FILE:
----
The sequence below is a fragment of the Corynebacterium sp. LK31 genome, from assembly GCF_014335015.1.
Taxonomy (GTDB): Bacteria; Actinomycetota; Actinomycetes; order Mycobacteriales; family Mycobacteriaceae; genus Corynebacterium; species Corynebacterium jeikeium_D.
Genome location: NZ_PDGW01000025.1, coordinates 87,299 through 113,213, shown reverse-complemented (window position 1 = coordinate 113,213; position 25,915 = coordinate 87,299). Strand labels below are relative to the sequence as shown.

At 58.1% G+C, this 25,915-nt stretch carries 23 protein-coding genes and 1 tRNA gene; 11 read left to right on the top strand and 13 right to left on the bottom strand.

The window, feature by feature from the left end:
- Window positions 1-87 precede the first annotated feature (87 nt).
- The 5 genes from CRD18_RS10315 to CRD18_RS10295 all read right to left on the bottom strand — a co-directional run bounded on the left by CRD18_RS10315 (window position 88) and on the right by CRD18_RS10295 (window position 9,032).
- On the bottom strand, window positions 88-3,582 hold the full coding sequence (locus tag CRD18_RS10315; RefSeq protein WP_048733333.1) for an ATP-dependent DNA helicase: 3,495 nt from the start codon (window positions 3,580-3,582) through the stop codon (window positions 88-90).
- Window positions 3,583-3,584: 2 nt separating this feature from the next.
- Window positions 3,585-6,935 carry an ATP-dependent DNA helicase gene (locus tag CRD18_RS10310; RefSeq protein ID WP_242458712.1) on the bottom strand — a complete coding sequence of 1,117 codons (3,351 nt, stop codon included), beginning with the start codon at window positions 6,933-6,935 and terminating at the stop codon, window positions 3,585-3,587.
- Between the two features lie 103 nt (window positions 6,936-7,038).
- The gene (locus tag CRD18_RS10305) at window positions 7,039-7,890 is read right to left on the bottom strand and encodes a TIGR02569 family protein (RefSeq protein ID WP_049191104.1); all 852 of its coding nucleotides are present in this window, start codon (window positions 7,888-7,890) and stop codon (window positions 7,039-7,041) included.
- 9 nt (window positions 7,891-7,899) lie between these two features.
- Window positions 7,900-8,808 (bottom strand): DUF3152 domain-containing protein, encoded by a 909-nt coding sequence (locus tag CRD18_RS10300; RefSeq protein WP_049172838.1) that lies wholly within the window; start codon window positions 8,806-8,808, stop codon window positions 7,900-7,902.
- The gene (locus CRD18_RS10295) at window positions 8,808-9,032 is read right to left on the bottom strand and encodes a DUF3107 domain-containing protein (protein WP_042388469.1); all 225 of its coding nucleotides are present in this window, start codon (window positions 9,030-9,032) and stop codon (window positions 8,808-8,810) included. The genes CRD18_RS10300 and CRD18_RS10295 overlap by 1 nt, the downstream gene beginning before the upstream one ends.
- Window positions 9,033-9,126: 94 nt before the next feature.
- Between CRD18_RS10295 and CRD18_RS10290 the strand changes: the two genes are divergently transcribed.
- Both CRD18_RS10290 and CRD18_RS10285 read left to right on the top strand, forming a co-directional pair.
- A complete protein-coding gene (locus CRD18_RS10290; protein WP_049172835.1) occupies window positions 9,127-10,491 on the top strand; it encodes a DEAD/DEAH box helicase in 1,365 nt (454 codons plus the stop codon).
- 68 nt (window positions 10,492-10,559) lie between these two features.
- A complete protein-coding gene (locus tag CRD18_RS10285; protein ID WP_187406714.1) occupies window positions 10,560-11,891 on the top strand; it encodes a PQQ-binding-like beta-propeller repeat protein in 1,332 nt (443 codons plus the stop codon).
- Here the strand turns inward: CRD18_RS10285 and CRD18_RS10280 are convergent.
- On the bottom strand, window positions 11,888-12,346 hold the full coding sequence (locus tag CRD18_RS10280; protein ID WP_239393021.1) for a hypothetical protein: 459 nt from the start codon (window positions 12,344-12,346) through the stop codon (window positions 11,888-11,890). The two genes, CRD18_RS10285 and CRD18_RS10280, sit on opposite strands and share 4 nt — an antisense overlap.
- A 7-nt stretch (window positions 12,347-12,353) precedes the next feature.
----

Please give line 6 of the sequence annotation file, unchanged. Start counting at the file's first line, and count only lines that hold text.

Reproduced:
- Window positions 1-87 precede the first annotated feature (87 nt).